• AUGUST 29, 2001

If you can’t beat the index, invest in it

Increasingly ‘active’ fund managers are finding it difficult to outperform the benchmark indices. So what does the investor do? Simple. When you can’t beat them, you join them.

When active fund management does not yield the desired results, trust index funds to deliver. As a matter of fact, index funds always deliver.

It seems even fund houses seem to have realised that, which could explain the string of index funds on the anvil. Newspaper reports reveal that quite a few fund houses have filed their index fund prospectuses with the SEBI and Pioneer ITI has already launched its index offering.

  • Invest online in Pioneer ITI Index Fund.

    But what are index funds and how are they different from other funds? An index fund simply replicates a popular benchmark index like the BSE Sensex or the S&P CNX Nifty. The fund invests in the same companies as the index and in the same proportion. This is also known as passive investing as opposed to active investing where the fund manager has leeway to invest in any company and in any proportion within the broad guidelines of the market regulator. As is evident, the index fund will never outperform the index nor does it attempt to, rather it only tries to mirror the performance of the index.

    If index funds are only going to mirror the index why should anyone invest in them? Index funds are ideal for the investor who wishes to take exposure to the equities market but does not have the expertise or the time to track them. For a first time investor, an index fund can be very comforting as he is not unduly worried about seeing his investment eroding vis-à-vis the benchmark index as he is invested in the index itself. In these volatile times, even seasoned investors can invest in an index fund as fund managers are and will continue to find it difficult to beat the index.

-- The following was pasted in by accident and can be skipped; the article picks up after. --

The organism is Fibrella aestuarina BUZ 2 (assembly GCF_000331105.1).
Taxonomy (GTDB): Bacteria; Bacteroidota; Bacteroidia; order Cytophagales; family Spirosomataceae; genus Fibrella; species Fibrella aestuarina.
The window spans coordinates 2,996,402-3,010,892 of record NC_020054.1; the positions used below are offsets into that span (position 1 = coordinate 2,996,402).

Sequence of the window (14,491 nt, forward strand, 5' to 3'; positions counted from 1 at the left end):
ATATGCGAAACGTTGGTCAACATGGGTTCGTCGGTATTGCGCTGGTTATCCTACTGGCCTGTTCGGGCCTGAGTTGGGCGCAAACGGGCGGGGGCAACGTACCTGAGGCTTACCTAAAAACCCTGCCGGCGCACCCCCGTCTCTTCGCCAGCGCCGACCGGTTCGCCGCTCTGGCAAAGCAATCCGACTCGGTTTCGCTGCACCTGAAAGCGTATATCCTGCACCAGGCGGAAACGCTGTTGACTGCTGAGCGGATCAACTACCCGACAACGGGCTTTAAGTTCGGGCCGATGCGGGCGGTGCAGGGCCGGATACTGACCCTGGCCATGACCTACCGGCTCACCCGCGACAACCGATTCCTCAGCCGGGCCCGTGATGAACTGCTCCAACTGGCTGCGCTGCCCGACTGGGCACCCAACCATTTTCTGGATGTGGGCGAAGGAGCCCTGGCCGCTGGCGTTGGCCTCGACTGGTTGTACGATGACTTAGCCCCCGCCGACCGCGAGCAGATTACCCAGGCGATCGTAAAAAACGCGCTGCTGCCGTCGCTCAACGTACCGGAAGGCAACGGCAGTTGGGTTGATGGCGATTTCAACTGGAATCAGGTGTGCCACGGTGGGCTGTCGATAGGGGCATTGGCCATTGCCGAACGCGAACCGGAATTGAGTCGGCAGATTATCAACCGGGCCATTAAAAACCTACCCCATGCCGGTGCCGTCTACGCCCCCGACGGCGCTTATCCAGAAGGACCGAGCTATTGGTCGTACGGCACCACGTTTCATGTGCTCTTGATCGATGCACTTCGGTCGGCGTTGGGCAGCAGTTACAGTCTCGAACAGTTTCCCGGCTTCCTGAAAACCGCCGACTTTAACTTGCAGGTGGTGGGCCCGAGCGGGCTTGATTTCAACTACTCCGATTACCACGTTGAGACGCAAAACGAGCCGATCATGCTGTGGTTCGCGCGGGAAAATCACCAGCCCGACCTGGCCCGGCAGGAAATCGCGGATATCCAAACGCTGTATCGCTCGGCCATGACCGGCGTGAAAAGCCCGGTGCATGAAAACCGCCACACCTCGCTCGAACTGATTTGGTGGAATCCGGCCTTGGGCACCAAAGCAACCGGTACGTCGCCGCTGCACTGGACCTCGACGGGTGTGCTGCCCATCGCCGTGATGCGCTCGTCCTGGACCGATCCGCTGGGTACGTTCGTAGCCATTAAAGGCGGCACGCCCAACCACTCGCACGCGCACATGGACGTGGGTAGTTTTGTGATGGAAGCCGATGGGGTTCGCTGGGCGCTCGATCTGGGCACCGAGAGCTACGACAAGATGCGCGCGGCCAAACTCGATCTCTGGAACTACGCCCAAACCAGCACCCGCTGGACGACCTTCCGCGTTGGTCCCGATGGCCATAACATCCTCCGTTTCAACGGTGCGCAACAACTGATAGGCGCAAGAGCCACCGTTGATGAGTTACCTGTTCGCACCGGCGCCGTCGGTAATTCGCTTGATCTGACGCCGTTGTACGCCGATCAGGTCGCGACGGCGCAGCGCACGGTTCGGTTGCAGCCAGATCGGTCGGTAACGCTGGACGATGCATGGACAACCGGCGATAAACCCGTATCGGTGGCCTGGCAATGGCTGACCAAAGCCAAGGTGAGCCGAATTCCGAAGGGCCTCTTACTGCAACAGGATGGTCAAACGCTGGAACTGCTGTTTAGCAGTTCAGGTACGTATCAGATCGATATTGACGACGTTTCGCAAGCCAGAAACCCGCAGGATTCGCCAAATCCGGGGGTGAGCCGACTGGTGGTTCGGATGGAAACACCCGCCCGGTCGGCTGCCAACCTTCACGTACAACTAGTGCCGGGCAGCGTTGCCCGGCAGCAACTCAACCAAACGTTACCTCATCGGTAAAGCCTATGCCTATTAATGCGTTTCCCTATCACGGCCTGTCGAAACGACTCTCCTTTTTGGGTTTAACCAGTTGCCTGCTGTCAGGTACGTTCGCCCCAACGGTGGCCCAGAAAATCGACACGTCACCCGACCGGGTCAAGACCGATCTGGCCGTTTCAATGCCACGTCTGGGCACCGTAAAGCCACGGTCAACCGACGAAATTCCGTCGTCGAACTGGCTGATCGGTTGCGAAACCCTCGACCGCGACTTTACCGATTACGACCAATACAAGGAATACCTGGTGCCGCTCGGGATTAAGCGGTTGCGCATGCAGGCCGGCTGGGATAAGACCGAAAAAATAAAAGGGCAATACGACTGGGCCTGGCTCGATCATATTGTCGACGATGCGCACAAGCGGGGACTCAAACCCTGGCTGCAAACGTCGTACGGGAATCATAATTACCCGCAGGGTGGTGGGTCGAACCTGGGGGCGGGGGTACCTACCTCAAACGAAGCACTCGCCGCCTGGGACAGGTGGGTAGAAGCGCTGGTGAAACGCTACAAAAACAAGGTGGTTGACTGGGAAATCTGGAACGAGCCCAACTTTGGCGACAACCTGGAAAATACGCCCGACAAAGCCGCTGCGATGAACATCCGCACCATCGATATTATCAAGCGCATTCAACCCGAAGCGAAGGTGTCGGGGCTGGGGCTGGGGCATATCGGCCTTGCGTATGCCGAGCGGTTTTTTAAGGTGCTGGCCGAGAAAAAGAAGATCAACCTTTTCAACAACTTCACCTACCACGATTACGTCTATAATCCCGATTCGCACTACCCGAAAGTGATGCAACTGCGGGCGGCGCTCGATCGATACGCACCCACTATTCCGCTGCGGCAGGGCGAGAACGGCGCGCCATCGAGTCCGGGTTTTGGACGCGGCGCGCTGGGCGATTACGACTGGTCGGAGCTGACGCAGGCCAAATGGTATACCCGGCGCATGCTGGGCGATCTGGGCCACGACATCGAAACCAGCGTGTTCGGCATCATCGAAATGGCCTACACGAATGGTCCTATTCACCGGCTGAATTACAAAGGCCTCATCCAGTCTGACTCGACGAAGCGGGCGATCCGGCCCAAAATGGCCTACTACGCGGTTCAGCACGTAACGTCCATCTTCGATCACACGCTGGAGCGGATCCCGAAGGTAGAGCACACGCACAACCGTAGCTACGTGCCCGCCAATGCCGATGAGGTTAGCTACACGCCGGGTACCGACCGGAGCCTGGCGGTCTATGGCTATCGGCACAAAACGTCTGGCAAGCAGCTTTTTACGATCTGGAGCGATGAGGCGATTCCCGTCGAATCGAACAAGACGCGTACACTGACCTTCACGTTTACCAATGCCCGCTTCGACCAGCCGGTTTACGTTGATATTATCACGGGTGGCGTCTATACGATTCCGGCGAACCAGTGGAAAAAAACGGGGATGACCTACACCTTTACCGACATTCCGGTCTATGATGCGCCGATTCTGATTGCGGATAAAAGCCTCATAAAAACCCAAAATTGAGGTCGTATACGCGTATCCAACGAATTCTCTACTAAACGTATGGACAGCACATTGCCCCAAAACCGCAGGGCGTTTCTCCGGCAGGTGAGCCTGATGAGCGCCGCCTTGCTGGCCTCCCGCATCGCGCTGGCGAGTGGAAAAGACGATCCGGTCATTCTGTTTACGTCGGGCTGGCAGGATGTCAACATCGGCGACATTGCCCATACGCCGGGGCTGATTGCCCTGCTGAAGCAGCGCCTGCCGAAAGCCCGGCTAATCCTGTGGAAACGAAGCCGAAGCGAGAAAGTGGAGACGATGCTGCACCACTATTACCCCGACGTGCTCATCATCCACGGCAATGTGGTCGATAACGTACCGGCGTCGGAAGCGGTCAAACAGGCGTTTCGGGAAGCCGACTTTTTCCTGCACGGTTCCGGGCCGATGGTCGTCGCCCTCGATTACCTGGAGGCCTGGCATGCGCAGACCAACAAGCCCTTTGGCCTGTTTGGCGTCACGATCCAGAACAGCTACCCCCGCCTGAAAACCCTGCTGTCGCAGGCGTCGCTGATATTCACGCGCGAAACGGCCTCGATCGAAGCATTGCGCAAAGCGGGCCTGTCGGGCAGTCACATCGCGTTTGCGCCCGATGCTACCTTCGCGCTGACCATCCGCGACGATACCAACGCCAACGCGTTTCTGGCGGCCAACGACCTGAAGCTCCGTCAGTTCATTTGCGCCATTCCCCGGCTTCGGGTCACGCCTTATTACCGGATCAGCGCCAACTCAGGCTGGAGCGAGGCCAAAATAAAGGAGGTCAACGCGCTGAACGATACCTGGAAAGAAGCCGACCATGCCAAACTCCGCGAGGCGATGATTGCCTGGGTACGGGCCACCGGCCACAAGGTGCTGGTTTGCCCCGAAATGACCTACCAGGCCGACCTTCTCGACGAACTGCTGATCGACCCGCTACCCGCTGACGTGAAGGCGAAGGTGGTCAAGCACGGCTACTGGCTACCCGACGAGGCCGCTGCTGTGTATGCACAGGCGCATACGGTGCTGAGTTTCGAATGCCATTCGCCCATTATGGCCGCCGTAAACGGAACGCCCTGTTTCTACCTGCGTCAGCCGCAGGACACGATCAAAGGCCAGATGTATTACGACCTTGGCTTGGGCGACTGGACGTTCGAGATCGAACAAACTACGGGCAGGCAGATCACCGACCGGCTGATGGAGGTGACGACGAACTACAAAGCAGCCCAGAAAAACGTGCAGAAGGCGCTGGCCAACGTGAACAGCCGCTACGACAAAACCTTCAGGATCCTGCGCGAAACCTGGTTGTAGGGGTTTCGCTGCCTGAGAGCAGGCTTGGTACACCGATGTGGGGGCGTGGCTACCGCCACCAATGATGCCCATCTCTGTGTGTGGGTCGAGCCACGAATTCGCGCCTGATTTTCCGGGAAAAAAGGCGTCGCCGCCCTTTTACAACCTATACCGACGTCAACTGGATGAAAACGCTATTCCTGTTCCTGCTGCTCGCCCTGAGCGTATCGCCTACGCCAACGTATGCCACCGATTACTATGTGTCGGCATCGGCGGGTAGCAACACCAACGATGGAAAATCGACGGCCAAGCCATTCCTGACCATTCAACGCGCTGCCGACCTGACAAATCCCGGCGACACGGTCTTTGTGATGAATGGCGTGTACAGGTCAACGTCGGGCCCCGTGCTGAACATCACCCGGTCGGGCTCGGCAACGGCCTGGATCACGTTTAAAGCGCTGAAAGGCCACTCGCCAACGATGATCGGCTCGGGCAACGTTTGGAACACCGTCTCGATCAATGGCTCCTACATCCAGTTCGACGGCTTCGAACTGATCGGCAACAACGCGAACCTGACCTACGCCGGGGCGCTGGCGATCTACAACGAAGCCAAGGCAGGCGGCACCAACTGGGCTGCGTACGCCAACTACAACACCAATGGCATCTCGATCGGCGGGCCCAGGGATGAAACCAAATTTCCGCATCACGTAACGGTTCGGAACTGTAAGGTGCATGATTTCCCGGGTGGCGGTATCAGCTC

There is another front on which index funds outperform actively managed funds and that is fund management cost. Index funds being passively managed do not incur fund management costs vis-à-vis actively managed funds that incur equity research and fund manager’s fees, which can be significant. Over the last 12 months, fund managers have some explaining to do about why they should be paid their exorbitant fees, which is not backed by performance. As the net asset value (NAV) takes a hit when costs/expenses escalate, in terms of cost efficiency index funds are far superior to their more ‘active’ peers.

    In the domestic market, index funds have yet to take off in a big way. But in developed markets like the US, index funds have been staple diet for the mutual fund investor.

    In an interview to personalfn.com, Mr Sanjay Sachdev (CEO and MD of IDBI-PRINCIPAL Asset Management Company), who has worked in the US himself had this to say about index funds, ‘I think on the equity side its important to invest in a product like an index fund. When the market is down and the index is languishing, its a no-brainer frankly. Index funds have the lowest expense ratio in the country and you are not relying on an active fund manager to invest for you. In the US mutual fund industry, Vanguard is ahead of even Fidelity largely due to their index products. An index fund is one of the best long-term investments. We know that the market (BSE Sensex) is at 3,200 points and it is going to go back to 4,000 points, all we don’t know is when and an index fund makes sense from that perspective.

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